How to Train Your Dog
What to expect
When we start to train a dog at SDT, the very first thing we do is go back to the basics. And for us that means checking that there’s nothing getting in the way of you and your pet’s learning.
We’ve done the same in this book. You’ll see we start in chapter 2 with checking if your dog is in optimum health and if a trip to the vet could help with some of the problems you may be experiencing. It’s not uncommon for pain or medical issues to be affecting how a dog behaves.
Then in chapter 3 we move on to explaining SDT’s three-point formula for success, covering diet, exercise, and teaching the dog an off-switch, which will ensure that your dog is at their very best. In chapter 4, we explore your readiness for training too, because what you do and feel on the other end of the leash is just as important to getting where you want to be. Here we also discuss how to use journaling to track the progress you and your dog make, and at the back of the book you’ll find that we’ve included some sample pages so you can take this habit forward.
With this great foundation in place, we’ll move on to cover the basics of our training methods in chapter 5, such as the art of attention and common commands.
From there the book begins to delve much deeper into solving specific behavioral problems you’re working with, dedicating chapters to issues such as problems inside the house. In parts II and III of the book, we cover everything from separation anxiety, multi-dog households, leash walking, socialization, reactivity, and, everyone’s favorite, recall! These later chapters will explain what’s going wrong and how to fix it.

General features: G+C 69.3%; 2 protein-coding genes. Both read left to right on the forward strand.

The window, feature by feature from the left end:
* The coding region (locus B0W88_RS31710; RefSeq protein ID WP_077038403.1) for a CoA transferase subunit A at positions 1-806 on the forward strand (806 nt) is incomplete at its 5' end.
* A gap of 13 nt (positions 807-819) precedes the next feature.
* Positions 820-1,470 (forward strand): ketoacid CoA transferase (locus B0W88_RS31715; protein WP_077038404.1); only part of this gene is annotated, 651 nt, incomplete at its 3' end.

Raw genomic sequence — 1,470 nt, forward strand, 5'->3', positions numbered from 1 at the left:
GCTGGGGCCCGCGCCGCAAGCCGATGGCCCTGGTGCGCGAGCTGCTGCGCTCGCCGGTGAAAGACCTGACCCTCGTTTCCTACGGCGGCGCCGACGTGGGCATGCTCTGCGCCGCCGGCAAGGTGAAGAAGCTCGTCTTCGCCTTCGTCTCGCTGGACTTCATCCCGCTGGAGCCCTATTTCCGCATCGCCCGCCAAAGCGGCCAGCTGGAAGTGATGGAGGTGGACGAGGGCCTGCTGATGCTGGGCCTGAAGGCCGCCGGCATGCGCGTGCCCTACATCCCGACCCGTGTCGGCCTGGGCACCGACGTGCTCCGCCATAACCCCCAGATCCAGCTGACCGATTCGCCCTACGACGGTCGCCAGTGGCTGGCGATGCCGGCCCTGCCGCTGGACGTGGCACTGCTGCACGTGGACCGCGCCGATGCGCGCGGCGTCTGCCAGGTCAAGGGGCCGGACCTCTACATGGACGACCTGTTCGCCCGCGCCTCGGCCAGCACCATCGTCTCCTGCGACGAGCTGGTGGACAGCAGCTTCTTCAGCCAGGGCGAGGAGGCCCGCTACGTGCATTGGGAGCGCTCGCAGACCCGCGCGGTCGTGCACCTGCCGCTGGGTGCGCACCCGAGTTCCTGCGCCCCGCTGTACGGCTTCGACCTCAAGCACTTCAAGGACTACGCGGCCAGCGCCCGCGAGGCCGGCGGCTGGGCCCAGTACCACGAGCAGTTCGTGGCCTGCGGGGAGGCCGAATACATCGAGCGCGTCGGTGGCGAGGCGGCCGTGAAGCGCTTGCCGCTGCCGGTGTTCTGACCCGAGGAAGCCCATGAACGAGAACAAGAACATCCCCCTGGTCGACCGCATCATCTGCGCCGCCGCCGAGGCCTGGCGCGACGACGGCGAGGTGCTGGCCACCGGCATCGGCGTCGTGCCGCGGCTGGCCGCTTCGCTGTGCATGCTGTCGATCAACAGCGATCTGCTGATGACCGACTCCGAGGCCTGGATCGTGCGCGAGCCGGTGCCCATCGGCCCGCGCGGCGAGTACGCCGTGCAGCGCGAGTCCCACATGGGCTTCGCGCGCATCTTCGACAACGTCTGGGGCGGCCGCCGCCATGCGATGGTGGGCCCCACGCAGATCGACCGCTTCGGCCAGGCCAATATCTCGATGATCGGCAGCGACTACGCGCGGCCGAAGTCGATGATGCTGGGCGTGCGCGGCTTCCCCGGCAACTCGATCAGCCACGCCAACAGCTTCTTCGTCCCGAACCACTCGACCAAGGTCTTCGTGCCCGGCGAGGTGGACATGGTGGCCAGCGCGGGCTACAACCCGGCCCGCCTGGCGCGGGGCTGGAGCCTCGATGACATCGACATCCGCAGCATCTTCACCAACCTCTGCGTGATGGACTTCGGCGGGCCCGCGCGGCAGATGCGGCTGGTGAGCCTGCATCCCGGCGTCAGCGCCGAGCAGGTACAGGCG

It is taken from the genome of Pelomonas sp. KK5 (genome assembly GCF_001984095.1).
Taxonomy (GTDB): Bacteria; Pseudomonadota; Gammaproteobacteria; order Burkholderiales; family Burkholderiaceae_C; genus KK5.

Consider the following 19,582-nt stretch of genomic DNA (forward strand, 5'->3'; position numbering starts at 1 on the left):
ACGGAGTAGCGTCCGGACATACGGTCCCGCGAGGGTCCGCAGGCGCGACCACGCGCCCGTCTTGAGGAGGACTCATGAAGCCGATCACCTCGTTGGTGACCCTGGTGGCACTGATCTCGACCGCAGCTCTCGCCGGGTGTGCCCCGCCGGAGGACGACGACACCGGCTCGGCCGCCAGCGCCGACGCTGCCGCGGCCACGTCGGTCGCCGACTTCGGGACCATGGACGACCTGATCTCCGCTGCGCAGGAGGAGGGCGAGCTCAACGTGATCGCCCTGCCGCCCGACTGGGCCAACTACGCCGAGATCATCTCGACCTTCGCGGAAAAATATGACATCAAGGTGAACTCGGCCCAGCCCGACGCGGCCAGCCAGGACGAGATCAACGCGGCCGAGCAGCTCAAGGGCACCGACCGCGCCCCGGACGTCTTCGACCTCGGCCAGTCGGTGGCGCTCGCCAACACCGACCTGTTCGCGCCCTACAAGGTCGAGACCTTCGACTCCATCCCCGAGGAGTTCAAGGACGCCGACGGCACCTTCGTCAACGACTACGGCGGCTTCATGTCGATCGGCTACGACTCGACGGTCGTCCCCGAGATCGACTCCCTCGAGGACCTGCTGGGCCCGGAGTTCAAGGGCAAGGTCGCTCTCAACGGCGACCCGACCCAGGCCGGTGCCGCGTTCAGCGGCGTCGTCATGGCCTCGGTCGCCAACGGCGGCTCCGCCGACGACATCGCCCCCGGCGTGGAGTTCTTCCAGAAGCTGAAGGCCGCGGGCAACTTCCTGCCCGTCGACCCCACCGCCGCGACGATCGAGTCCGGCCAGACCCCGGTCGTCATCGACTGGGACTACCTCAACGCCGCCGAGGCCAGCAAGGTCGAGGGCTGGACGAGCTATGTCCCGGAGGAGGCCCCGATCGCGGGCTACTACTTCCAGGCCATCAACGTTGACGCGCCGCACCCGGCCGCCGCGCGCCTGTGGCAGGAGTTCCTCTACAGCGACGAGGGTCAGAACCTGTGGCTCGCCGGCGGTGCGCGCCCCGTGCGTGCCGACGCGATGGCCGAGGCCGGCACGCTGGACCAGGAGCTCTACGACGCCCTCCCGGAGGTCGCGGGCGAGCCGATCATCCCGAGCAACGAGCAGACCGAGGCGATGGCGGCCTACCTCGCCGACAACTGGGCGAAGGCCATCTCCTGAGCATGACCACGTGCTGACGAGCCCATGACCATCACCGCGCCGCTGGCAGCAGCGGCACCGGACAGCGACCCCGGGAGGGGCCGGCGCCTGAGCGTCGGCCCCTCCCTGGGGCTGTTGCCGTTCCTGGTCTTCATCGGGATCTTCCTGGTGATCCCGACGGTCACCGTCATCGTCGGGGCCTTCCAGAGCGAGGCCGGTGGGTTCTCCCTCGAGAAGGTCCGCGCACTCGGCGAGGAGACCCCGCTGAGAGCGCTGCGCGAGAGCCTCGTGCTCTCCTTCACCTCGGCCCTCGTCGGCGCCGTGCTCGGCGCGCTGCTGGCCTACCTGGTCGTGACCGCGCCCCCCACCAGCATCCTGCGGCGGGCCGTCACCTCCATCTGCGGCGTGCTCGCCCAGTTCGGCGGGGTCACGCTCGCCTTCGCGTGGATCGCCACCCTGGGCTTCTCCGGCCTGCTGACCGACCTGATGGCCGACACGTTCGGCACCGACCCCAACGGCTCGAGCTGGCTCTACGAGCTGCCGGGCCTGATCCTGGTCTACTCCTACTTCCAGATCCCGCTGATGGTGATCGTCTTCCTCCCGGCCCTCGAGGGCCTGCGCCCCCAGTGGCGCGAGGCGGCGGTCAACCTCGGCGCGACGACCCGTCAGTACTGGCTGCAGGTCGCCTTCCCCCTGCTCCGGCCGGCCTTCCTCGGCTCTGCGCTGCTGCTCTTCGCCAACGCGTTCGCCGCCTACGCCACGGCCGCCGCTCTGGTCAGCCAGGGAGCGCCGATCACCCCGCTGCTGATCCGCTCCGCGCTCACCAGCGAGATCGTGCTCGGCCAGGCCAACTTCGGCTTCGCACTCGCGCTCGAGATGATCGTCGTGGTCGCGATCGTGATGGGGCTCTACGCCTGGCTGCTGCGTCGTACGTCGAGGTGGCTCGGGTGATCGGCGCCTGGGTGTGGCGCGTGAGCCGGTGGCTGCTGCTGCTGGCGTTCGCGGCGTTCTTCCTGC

As you read the book, look out for the QR codes along the way. You can scan these with your smartphone and use the password “SDTBook” to be taken directly to a relevant training video on our website. This will help you to see the theory we discuss put into practice. You can return to these videos when you want to refresh your learning.
Working through the book in this way will help you reach your training goals in no time.
A quick word about rescue dogs
First up, though, I want to talk about something that’s massively important and something that is dear to my heart. That’s right—rescue dogs.
If you don’t already have a dog, you might be on the fence about getting an older dog from a rescue center. You might be thinking about adopting one that could perhaps come with some behavioral baggage but that you feel you can help using the guidelines in this book. Maybe you are an experienced dog owner reading this and are looking to hone your craft and gain more knowledge. If you want to take on a more difficult dog that perhaps has had a traumatic past, keep reading, we’ve got you.